Mohamed Mahfouz Balid a proud, decent man who would do anything for his lovely family - tribute to Syrian dentist who died after being knocked off his bike while cycling to work in Northern Ireland
I never met Mohamed Mahfouz Balid, and yet I feel like I knew him. That's because last September I was involved in making a documentary about the refugee crisis in Europe for BBC NI's Spotlight programme and in the end he and his family played a starring role.
We decided to split filming into two parts; I would travel to Lebanon to visit the refugee settlements where Syrian families had fled during the brutal civil war, while my colleagues Alys Harte and Lena Ferguson would speak to Syrian families who had already made the journey to Northern Ireland.
It was during the filming here at home that we came across the Balid family.
Their story was remarkable. They lived in Aleppo before the war, where Mr Balid had been a dentist.
As violence erupted and the city descended quickly into chaos, the family did the only thing they could; they bunkered down, buying as much food and water as they could, and stayed indoors.
Their children stopped going to school, and eventually Mahfouz was forced to stop working, and they simply huddled together as snipers and gunmen took over the streets.
In the Spotlight programme, Mahfouz said at times he had to venture outside to get food and water for his family. Every time he did so he was taking a huge risk - snipers took aim at anything that moved.
On one occasion, his baby daughter was hungry and needed milk. Mahfouz scoured the city, but found none, and had to return home.
Mahfouz was a gentle man but a proud one; being unable to feed his daughter was too much to bear. As he told the story, he broke down in tears.
Yet the Balids were among the lucky ones because of a link to Northern Ireland. His wife Abir's mother was from Belfast - she met her Syrian husband when he studied at Queen's and returned to Aleppo with him. For her daughter and grandchildren, it was a lifeline.
Abir and the children were able to get Irish passports and leave Aleppo. The family's escape from the city was dramatic - running down the streets of Aleppo as sniper bullets zipped overhead.
They made it to safety and a new life in Northern Ireland. But it was what happened after they got here that struck my colleagues and I most.
The family's eldest son Ishan came straight into sixth form speaking limited English. Two years later he got two As and a B in his A-levels and is now studying at Queen's.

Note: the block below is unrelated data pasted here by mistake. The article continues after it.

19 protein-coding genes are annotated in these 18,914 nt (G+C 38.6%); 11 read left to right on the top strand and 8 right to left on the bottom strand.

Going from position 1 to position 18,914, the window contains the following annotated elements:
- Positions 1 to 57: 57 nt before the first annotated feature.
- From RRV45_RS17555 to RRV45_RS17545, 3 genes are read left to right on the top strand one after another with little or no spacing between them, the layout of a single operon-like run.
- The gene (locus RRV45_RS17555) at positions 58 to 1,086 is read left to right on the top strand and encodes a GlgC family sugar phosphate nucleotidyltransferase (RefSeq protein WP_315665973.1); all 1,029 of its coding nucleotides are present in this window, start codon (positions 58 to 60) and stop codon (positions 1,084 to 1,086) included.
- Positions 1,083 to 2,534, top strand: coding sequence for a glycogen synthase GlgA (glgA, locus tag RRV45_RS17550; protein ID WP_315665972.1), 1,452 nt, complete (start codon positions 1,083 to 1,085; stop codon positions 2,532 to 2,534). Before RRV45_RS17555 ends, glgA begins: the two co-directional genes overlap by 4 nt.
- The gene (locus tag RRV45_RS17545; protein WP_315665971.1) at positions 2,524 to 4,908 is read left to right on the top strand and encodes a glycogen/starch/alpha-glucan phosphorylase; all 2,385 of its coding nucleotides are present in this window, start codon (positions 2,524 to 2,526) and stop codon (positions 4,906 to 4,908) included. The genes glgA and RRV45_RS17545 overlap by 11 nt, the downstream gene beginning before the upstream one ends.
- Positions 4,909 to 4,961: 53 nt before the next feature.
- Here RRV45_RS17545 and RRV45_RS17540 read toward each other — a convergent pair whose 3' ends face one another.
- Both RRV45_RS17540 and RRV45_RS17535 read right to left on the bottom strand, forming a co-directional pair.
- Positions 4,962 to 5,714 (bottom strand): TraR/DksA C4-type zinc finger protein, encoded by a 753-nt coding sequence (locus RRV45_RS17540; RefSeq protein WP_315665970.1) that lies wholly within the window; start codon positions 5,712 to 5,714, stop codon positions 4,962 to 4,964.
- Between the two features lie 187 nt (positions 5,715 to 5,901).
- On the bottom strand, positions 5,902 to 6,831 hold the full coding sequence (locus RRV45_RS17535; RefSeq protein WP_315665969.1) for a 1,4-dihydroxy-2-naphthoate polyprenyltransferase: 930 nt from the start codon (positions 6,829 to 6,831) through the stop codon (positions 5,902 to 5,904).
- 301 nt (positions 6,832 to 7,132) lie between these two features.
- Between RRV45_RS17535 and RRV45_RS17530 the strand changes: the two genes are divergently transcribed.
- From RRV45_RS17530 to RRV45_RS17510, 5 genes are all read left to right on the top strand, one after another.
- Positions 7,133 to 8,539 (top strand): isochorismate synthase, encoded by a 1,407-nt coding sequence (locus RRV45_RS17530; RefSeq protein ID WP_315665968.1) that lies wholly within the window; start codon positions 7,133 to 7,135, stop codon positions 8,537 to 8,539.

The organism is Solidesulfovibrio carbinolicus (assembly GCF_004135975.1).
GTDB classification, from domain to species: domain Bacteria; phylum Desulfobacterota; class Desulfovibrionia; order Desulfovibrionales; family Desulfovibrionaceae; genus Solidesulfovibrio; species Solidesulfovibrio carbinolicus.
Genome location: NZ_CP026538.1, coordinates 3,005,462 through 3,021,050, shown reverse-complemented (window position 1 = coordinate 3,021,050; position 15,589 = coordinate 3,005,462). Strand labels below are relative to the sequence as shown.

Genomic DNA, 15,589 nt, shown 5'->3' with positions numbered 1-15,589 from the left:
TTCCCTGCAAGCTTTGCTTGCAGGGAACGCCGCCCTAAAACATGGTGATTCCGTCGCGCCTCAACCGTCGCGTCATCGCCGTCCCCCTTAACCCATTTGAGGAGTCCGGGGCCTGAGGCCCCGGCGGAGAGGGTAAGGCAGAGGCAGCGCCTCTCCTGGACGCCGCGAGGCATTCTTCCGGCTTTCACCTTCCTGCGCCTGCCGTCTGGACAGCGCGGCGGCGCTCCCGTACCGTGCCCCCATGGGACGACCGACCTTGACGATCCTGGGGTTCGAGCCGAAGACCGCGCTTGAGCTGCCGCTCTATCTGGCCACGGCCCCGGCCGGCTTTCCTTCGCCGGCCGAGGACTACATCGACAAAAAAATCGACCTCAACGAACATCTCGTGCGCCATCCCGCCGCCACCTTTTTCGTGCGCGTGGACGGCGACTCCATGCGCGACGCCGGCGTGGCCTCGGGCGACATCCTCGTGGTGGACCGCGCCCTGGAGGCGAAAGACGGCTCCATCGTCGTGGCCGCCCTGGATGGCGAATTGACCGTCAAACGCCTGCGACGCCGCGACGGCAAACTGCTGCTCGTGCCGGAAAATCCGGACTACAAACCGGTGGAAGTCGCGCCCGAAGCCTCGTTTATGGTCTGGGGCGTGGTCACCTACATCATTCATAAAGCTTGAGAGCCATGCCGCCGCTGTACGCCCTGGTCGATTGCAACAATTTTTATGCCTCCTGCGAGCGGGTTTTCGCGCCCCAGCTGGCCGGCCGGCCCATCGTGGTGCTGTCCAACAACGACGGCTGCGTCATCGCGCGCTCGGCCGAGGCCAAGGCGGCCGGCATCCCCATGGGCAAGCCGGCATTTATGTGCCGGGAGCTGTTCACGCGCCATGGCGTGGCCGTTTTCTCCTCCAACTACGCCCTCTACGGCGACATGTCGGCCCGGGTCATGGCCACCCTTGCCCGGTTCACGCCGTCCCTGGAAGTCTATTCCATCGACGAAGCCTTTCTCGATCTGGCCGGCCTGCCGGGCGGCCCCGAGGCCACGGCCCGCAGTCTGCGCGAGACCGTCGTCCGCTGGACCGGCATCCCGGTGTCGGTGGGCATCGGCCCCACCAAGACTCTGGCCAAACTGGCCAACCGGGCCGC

The other three children also now speak near-perfect English and are also doing spectacularly well at school. They have friends from all backgrounds and religions.
They haven't just settled in here - they have excelled.
While I never met Mahfouz or his family, I sat for hours in the edit suite in the BBC as Lena and Alys put our programme together, and I watched the Balids.
Making television this way often gives a strange sense of intimacy; you sit through hours of unedited footage, and learn something about the people on screen. What emerged was a remarkable, inspirational family.
The Balids had been through hell, yet had managed to accept their past and not let it dictate their present.
Despite the connection to Northern Ireland they were strangers in a strange land, yet did everything they could to fit into their new surroundings.
In every aspect of their lives - at school, at university, at work - they took on huge challenges and succeeded.
Above all the family was grateful for the second chance Northern Ireland had given them. Mahfouz was especially delighted when, after being granted the right to work in this country, he took a job in a local factory.
In Aleppo his inability to provide for his family had driven him to tears; his new job here was allowing him to provide for them again.
He was cycling to that job on Wednesday when he died.
I understand the people of Lisburn have already rallied around the family.
I hope to finally meet the Balids when the time is right, and I know that my colleagues and I will try to offer them all the support we can.
Finally, I think it is worth thinking about a man like Mahfouz Balid in the context of the inflammatory rhetoric of our times.
We are bombarded every day with dark images of desperate people, and with dire warnings about the gathering masses on our borders.
Some would have us believe that they are not like us, not as human as us, not as good as us.
The truth, as shown in the life of a man like Mahfouz Balid, is that attributes like decency, strength and fortitude know no borders.
He was deeply grateful to be in Northern Ireland and for the refuge we provided to him and his wife and children.
It is we who should be grateful that he made it here, and that his remarkable family will continue to grow up among us.
Declan Lawn is a journalist with BBC NI's Spotlight